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March 23, 2011 10:34 pm
The crackdown on tax avoidance announced on Wednesday will raise £1bn a year and amounts to more than had been done “in any Budget in recent years”, George Osborne said.
He said not enough had previously been done to tackle the injustice of avoidance and evasion, as he announced measures “to shut down the open abuses that have been allowed to continue for too long”.
The chancellor highlighted plans to scrutinise “the taxation of very high value property, where evasion and avoidance are widespread and some of the wealthiest are not paying their fair share”, along with plans to close down three forms of stamp duty land tax avoidance.
But Bill Dodwell of Deloitte, the professional services firm, said he was surprised and disappointed the government had not taken action to stop avoidance of stamp duty by people using companies to buy residential property.
Lord Oakeshott, a Liberal Democrat peer, said stamp duty avoidance was a “major scandal” and that he was concerned the government was dragging its feet on taking action to end it.
The biggest anti-avoidance measure was a crackdown on “disguised remuneration”, which often involved highly paid employees being offered tax-free, lifetime loans that were never repaid.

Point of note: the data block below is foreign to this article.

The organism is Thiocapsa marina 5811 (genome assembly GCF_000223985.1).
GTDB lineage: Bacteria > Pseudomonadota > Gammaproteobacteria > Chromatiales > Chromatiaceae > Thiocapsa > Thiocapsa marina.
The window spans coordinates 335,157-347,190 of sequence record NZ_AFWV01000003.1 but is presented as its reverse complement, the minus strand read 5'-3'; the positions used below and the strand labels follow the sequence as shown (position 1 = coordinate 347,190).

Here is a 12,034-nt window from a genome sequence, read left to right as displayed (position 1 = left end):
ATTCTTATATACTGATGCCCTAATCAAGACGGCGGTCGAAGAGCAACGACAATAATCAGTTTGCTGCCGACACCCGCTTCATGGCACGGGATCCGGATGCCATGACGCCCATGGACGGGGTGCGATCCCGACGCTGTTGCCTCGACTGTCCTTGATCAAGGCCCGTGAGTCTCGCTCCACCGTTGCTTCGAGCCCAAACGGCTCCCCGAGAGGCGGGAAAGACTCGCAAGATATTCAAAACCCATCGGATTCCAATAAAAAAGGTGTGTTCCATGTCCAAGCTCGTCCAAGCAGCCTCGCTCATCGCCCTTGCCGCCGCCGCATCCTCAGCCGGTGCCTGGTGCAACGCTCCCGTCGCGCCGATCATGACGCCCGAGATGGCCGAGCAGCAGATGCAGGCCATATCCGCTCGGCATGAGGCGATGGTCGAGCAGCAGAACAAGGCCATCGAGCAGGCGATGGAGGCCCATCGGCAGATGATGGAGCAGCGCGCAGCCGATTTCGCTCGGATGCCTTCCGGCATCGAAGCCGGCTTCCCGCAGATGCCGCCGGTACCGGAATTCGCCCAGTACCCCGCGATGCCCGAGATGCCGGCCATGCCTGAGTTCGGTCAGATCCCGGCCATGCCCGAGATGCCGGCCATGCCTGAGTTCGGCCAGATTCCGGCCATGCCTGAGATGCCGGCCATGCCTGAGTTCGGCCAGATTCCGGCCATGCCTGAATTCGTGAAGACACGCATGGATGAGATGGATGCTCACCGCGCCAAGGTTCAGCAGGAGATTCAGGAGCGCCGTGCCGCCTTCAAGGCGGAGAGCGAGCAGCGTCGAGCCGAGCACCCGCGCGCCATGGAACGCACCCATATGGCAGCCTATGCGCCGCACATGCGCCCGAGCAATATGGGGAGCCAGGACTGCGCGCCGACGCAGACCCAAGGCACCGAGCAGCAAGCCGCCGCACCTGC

Advisers said there was still uncertainty about the full scope of the measures, even though the Budget confirmed that draft legislation had been amended so as to avoid being used in cases that were not driven by tax avoidance.
Nicholas Stretch of CMS Cameron McKenna, a law firm, said: “Companies operating bona fide employee share and bonus plans generally are still waiting for formal reassurance that their reward schemes will not be caught and cause tax to be payable before employees receive bonuses or shares.
“It is extremely disappointing the Revenue [HM Revenue & Customs] have not made more progress on this over the last few months – it is causing needless uncertainty.”
Colin Ben-Nathan of the Chartered Institute of Taxation said: “We are disappointed the government has not heeded calls to reconsider the approach adopted. As things stand, the proposals remain a very blunt instrument and . . . we fear they are still very likely to impact employers and employees in ways that are not intended.”
In a new strategy paper on tackling tax avoidance, HMRC said it focused on prevention at first, then early detection and making an effective challenge, and that it was still considering the case for a general anti-avoidance provision.
Andrew Hubbard of RSM Tenon, an accountancy firm, said the paper provided “further indication that HMRC is intent on changing behaviour”.
James Bullock of McGrigors, a law firm, highlighted a proposal in which people in disputed tax avoidance cases would have to pay a penalty if they had not paid the tax “up front”. This would “impose a significant disincentive to taxpayers undertaking aggressive forms of planning”, he said.
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